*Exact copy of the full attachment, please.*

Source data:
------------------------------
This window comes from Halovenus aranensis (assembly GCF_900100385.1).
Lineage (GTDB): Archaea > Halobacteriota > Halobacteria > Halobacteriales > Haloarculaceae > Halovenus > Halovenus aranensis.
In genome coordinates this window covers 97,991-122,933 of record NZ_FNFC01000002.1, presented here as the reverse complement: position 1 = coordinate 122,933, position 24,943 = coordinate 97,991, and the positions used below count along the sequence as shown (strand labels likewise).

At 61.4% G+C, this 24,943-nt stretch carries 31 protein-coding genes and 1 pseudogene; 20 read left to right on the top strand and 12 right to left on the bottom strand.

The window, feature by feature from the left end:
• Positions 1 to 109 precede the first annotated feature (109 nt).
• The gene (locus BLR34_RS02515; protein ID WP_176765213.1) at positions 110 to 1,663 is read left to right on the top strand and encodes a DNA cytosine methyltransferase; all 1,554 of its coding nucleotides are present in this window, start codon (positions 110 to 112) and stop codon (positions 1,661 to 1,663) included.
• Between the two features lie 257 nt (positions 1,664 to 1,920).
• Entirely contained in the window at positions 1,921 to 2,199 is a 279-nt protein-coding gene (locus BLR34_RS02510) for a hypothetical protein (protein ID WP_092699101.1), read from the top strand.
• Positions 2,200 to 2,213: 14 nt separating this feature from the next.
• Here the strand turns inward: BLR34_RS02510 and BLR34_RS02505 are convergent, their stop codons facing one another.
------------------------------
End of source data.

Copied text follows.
This window comes from Halovenus aranensis (assembly GCF_900100385.1).
Lineage (GTDB): Archaea > Halobacteriota > Halobacteria > Halobacteriales > Haloarculaceae > Halovenus > Halovenus aranensis.
In genome coordinates this window covers 97,991-122,933 of record NZ_FNFC01000002.1, presented here as the reverse complement: position 1 = coordinate 122,933, position 24,943 = coordinate 97,991, and the positions used below count along the sequence as shown (strand labels likewise).

At 61.4% G+C, this 24,943-nt stretch carries 31 protein-coding genes and 1 pseudogene; 20 read left to right on the top strand and 12 right to left on the bottom strand.

The window, feature by feature from the left end:
• Positions 1 to 109 precede the first annotated feature (109 nt).
• The gene (locus BLR34_RS02515; protein ID WP_176765213.1) at positions 110 to 1,663 is read left to right on the top strand and encodes a DNA cytosine methyltransferase; all 1,554 of its coding nucleotides are present in this window, start codon (positions 110 to 112) and stop codon (positions 1,661 to 1,663) included.
• Between the two features lie 257 nt (positions 1,664 to 1,920).
• Entirely contained in the window at positions 1,921 to 2,199 is a 279-nt protein-coding gene (locus BLR34_RS02510) for a hypothetical protein (protein ID WP_092699101.1), read from the top strand.
• Positions 2,200 to 2,213: 14 nt separating this feature from the next.
• Here the strand turns inward: BLR34_RS02510 and BLR34_RS02505 are convergent, their stop codons facing one another.